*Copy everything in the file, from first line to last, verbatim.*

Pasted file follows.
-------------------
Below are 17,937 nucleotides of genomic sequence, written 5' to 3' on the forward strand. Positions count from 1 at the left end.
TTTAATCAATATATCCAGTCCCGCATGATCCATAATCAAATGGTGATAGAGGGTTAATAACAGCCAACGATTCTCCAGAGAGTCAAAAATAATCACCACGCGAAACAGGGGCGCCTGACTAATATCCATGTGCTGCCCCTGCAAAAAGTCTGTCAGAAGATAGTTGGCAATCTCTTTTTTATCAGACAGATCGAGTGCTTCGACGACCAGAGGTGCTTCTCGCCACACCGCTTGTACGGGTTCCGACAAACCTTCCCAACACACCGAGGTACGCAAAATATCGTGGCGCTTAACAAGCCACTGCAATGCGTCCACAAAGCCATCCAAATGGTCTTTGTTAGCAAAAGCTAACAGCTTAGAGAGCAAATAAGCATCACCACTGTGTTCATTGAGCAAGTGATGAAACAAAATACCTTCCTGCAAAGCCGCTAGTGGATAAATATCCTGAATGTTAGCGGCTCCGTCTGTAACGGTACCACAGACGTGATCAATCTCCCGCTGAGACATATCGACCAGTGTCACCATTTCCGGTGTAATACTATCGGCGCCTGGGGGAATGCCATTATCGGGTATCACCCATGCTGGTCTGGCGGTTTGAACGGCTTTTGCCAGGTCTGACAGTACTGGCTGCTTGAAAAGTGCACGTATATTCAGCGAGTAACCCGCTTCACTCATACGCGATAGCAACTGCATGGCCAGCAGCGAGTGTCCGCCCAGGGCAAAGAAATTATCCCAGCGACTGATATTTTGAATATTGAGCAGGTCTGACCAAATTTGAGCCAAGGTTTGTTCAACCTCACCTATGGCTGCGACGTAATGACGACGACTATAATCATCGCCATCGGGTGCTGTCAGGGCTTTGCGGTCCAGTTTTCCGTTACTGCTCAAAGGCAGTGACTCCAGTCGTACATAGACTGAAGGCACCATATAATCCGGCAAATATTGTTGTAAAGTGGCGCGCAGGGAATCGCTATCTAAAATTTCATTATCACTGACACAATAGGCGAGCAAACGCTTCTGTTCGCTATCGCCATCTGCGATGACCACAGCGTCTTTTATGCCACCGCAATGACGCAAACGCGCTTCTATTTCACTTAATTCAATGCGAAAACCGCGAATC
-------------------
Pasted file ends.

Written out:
Below are 17,937 nucleotides of genomic sequence, written 5' to 3' on the forward strand. Positions count from 1 at the left end.
TTTAATCAATATATCCAGTCCCGCATGATCCATAATCAAATGGTGATAGAGGGTTAATAACAGCCAACGATTCTCCAGAGAGTCAAAAATAATCACCACGCGAAACAGGGGCGCCTGACTAATATCCATGTGCTGCCCCTGCAAAAAGTCTGTCAGAAGATAGTTGGCAATCTCTTTTTTATCAGACAGATCGAGTGCTTCGACGACCAGAGGTGCTTCTCGCCACACCGCTTGTACGGGTTCCGACAAACCTTCCCAACACACCGAGGTACGCAAAATATCGTGGCGCTTAACAAGCCACTGCAATGCGTCCACAAAGCCATCCAAATGGTCTTTGTTAGCAAAAGCTAACAGCTTAGAGAGCAAATAAGCATCACCACTGTGTTCATTGAGCAAGTGATGAAACAAAATACCTTCCTGCAAAGCCGCTAGTGGATAAATATCCTGAATGTTAGCGGCTCCGTCTGTAACGGTACCACAGACGTGATCAATCTCCCGCTGAGACATATCGACCAGTGTCACCATTTCCGGTGTAATACTATCGGCGCCTGGGGGAATGCCATTATCGGGTATCACCCATGCTGGTCTGGCGGTTTGAACGGCTTTTGCCAGGTCTGACAGTACTGGCTGCTTGAAAAGTGCACGTATATTCAGCGAGTAACCCGCTTCACTCATACGCGATAGCAACTGCATGGCCAGCAGCGAGTGTCCGCCCAGGGCAAAGAAATTATCCCAGCGACTGATATTTTGAATATTGAGCAGGTCTGACCAAATTTGAGCCAAGGTTTGTTCAACCTCACCTATGGCTGCGACGTAATGACGACGACTATAATCATCGCCATCGGGTGCTGTCAGGGCTTTGCGGTCCAGTTTTCCGTTACTGCTCAAAGGCAGTGACTCCAGTCGTACATAGACTGAAGGCACCATATAATCCGGCAAATATTGTTGTAAAGTGGCGCGCAGGGAATCGCTATCTAAAATTTCATTATCACTGACACAATAGGCGAGCAAACGCTTCTGTTCGCTATCGCCATCTGCGATGACCACAGCGTCTTTTATGCCACCGCAATGACGCAAACGCGCTTCTATTTCACTTAATTCAATGCGAAAACCGCGAATC